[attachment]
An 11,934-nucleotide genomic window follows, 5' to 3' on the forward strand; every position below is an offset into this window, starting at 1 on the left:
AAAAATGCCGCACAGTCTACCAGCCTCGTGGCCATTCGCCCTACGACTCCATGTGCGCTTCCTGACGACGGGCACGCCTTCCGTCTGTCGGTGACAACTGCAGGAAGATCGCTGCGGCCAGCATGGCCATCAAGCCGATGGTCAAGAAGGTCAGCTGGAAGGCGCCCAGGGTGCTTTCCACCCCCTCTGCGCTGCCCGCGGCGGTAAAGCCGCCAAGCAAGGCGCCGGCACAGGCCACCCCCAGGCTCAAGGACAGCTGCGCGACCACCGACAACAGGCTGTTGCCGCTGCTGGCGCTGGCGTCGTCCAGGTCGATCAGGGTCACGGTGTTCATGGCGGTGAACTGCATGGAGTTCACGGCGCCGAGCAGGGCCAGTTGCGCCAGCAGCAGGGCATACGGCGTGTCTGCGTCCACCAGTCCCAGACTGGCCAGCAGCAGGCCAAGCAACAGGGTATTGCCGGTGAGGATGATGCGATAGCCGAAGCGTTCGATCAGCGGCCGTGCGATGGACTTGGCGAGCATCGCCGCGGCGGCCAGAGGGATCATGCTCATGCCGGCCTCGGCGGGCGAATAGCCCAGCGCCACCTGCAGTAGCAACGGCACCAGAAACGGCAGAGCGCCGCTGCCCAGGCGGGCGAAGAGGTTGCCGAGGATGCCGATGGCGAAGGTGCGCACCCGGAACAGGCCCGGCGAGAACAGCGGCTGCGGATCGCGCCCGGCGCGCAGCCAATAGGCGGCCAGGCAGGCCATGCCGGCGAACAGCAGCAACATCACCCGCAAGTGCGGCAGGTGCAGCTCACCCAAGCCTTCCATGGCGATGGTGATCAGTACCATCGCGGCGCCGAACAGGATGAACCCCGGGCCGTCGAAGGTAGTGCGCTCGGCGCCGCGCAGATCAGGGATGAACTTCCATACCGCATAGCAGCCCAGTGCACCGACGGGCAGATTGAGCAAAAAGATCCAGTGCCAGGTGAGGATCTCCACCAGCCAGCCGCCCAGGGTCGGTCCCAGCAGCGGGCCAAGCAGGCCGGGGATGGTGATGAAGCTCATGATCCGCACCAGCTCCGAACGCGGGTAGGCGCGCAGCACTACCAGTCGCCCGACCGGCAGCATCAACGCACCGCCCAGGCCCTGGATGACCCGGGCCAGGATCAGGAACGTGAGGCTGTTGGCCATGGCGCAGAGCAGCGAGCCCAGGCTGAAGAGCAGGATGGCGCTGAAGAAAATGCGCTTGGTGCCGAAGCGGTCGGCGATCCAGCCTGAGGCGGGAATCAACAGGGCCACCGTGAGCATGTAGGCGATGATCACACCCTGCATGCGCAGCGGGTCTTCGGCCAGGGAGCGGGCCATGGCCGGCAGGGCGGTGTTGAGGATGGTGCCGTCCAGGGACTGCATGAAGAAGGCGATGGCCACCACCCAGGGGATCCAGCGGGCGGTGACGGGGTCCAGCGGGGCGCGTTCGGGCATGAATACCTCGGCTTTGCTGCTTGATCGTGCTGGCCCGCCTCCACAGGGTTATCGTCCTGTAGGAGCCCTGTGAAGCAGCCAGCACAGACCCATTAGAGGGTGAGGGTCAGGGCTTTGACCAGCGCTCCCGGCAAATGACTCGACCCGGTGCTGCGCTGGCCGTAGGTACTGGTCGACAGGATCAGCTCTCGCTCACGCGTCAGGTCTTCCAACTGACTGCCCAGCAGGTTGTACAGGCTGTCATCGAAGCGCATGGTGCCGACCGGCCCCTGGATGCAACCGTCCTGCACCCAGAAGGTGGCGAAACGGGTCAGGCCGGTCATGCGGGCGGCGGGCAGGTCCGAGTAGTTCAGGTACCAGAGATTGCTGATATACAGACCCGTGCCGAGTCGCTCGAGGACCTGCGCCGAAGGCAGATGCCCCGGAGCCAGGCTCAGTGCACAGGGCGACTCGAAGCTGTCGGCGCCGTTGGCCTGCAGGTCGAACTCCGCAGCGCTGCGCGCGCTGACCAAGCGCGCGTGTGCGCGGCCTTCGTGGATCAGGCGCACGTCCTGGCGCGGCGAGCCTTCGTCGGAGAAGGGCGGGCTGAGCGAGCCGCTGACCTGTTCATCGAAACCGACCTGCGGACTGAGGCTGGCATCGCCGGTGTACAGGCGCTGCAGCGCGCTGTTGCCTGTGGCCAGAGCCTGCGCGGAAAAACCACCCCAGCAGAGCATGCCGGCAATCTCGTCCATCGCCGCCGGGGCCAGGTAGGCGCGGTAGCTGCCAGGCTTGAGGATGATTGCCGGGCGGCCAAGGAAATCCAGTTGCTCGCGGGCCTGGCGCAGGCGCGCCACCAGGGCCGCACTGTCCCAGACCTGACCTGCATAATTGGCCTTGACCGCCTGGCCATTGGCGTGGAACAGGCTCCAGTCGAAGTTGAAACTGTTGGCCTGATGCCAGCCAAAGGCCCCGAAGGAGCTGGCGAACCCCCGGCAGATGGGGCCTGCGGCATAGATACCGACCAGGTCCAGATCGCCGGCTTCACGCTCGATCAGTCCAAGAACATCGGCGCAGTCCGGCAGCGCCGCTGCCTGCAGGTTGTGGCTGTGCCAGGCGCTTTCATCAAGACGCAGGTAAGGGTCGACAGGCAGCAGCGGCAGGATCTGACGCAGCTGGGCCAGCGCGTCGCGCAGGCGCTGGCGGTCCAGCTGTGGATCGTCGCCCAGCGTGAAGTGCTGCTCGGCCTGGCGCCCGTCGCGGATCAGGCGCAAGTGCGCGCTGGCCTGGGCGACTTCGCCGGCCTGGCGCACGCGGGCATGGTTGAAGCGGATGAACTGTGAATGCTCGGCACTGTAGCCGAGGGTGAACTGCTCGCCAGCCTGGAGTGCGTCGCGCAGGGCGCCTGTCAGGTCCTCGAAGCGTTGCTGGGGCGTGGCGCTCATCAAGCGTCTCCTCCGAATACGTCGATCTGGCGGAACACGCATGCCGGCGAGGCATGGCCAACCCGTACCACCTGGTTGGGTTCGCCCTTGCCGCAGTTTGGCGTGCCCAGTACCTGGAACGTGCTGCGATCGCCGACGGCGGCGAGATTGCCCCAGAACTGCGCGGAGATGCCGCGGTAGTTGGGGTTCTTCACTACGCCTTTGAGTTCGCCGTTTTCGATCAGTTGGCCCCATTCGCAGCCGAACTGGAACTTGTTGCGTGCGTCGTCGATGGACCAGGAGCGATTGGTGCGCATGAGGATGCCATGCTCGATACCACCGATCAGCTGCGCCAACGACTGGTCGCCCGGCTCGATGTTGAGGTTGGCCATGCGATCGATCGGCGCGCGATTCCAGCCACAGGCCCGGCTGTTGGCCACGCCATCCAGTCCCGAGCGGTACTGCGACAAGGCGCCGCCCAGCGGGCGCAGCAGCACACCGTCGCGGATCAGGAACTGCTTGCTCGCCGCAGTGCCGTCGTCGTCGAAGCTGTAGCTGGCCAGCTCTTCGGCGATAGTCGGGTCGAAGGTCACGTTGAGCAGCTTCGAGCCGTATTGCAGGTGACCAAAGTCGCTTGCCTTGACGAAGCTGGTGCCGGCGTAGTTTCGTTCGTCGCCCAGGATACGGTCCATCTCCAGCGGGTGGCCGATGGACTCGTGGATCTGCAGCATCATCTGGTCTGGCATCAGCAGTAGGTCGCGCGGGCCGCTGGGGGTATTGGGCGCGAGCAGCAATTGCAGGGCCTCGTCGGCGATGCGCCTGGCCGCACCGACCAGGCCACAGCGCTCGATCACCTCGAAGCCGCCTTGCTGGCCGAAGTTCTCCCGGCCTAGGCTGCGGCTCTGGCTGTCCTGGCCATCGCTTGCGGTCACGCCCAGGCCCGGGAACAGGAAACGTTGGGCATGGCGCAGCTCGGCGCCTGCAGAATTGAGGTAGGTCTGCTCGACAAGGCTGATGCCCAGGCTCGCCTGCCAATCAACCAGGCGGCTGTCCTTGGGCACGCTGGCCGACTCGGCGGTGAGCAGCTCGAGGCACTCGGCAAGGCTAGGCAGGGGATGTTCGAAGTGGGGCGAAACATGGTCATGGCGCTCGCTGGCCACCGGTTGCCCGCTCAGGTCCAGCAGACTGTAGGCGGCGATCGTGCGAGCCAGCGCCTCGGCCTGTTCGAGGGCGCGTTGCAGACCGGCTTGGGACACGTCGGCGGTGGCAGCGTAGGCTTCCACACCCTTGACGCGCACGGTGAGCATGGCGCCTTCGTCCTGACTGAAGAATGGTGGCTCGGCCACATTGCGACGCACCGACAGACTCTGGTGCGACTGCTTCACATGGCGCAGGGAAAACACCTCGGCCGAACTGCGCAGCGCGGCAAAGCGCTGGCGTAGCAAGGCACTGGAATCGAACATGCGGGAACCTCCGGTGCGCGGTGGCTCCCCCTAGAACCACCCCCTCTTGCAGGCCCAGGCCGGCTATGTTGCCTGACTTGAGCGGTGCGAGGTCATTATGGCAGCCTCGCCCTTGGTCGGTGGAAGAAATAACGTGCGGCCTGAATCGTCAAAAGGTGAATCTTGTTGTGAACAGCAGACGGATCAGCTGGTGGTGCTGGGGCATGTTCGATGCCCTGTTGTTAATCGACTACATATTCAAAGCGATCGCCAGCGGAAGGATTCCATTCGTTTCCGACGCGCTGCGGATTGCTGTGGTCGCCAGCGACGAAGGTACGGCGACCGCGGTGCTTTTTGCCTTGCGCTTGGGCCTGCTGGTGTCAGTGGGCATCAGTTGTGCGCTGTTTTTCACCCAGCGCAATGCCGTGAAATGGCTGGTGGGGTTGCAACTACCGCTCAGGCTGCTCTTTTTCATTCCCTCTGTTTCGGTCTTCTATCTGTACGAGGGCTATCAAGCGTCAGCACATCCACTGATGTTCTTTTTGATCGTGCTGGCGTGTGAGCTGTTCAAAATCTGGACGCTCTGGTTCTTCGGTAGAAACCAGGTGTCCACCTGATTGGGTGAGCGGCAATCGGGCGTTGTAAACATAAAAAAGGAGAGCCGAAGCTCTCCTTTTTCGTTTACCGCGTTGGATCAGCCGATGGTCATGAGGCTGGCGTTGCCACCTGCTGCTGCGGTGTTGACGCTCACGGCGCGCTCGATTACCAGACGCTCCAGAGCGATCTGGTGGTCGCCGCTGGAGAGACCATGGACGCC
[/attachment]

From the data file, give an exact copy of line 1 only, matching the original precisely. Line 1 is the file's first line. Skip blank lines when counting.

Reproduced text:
An 11,934-nucleotide genomic window follows, 5' to 3' on the forward strand; every position below is an offset into this window, starting at 1 on the left: